Loveland's Independent News Source
Ward I - City Council Race
Jeremy Jersvig Vs. Lenard Larkin
Loveland, April 11, 2017

Ward 1 Loveland City Councilman Troy Krenning's four-year term ends this November.  He is not
seeking re-election thus former Krenning campaign supporter and longtime Loveland Planning
Commissioner Jeremy Jersvig along with Lenard Larkin are both hoping to replace Krenning.

Unlike Loveland City Council Wards II through IV, Loveland's Ward I is often a contested city council
seat with historically more sophisticated and competitive candidates being drawn from the areas
around Loveland's
Olde Golf Course and homes on Lake Loveland.  Loveland's Ward I has been
growing since the early 1960's and is home to many former Kodak, HP and Agilent employees.  Today
it continues expanding north
ward and westward as new subdivisions are built where one current and
three former Mayors of Loveland now reside.

In fact, Loveland's Ward I elected two members of the city's home rule charter committee from 1996
(Ronald Weaks and later current Councilman Richard Ball).   A former Larimer County Commissioner
who later became Loveland's Mayor Pro Tem, Daryle Klassen, along with Don Marostica who was
elected to a seat in Colorado's
State Legislature following his resignation from Loveland's City Council
also spent time representing Ward I.  Loveland's outgoing mayor, Cecil Gutierrez, got his start in Ward
I after first loosing to Councilman Daryle Klassen, later winning the seat and running for mayor only
two years into his first term representing Loveland's City Council Ward I.

Despite all the political careers ended or launched from Ward I, only 5,439 people in a city of 76,897
cast votes for either candidate in the last Ward I City Council election.  In other words, a very small
number of citizens are determining who will lead the city from
one of the two most coveted seats on
Loveland's City Council.

How Loveland Officials Are Elected

Loveland's City Council is comprised of eight council members representing four wards and the mayor
who is elected city-wide.  Municipal elections are staggered and held every odd year to elect one of the
two representatives at the end of his or her four year term.  Loveland's mayor must stand for election
every two years according to the city charter adopted by voters in 1996.

Two Candidates For Ward 1

This year voters have a choice between longtime local political activist Jeremy Jersvig or the
low-profile and largely unknown Lenard Larkin.  Both are running for Loveland's City Council and
neither has previously held elected office to our knowledge.

Jersvig comes to the race with
an accomplished resume as a Navy veteran, county employee and
longtime Loveland planning commissioner.  He touts free market economics and a desire to rid the city
of massive incentives for more retail development in favor of attracting better paying employers while
also hoping to address rising crime in the community.

Larkin is a self-described "cable puller" who contracts work with Comcast.  Like Jersvig, Larkin is
taking issue with the city's unpopular subsidies to "a few wealthy developers" while bringing city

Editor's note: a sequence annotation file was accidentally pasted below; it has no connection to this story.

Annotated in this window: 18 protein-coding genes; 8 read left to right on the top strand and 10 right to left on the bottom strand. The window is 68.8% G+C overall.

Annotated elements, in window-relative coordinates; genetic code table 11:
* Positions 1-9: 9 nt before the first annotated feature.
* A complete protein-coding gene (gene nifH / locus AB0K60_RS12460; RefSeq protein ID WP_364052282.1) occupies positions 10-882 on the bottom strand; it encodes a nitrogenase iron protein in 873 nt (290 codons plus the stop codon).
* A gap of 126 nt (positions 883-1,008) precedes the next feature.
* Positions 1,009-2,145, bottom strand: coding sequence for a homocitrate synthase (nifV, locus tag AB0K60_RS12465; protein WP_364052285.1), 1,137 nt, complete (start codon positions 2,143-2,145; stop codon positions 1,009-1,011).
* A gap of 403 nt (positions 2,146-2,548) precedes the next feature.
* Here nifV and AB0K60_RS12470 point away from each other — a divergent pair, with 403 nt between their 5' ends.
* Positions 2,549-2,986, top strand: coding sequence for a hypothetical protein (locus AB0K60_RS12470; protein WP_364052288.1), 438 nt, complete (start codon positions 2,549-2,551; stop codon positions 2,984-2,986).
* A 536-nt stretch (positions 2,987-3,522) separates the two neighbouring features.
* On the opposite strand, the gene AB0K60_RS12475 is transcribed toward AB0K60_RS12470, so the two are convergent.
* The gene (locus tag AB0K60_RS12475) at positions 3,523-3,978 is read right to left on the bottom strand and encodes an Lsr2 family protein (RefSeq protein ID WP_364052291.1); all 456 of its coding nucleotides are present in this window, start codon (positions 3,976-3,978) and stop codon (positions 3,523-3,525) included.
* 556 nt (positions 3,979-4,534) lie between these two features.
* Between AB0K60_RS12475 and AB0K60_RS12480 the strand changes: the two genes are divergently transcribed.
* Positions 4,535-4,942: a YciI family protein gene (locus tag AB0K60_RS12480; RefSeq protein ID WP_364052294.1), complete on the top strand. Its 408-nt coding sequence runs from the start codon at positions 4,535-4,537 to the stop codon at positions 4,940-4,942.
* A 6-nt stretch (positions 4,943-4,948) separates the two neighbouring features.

sponsored broadband Internet access appears to be Larkin's primary issue and motive for seeking a
seat on Loveland's City Council.

The two men met once before on the night of August 10, 2015.  Larkin spoke to
Loveland's Planning
Commission in opposition to a plan for the Loveland Classical Schools (LCS)
to lease space from Faith
Evangelical Church located at 2707 N. Wilson Avenue (corner of N. Wilson Avenue and Arbor Dr.).

Larkin spoke against LCS being given permission to lease an existing 14,737 square foot gymnasium
and classrooms for some 100 students and related faculty at the church while seeking a more
permanent campus.  Among Larkin's concerns was the presence of religious symbols, the church
receiving public funds from the lease agreement and traffic issues the additional use may cause along
Wilson Avenue.

One commissioner later responded the concerns expressed by Larkin were beyond the issue the
planning commission was authorized to address and requested Larkin's remarks be removed from
consideration.  The only issue before the planning commission was the impact additional traffic at the
location could create and whether the use was appropriate for the existing traffic infrastructure.  The
Loveland Planning Commission not only approved LCS's request by unanimous vote but within the
next twelve months approved LCS locating their campus permanently on a parcel next to King of Glory
Lutheran Church less than one mile north up the same road off Wilson Avenue and 29th Street.

Ironically, prior to all mail ballot elections, Faith Evangelical Church which Lenard Larkin protested
having even an arms-length transaction with a government funded entity, is where voters historically
have decided who will represent them on Loveland's City Council from Ward 1.

In 2003, half of all the election day ballots cast were marked or dropped at the Faith Evangelical
Church which serves as the single largest polling station for numerous Ward 1 city precincts.

Total votes
Loveland's Ward I total
votes cast since 2,000
Ward I City Council candidate
Jeremy Jersvig
Ward I City Council candidate
Lenard Larkin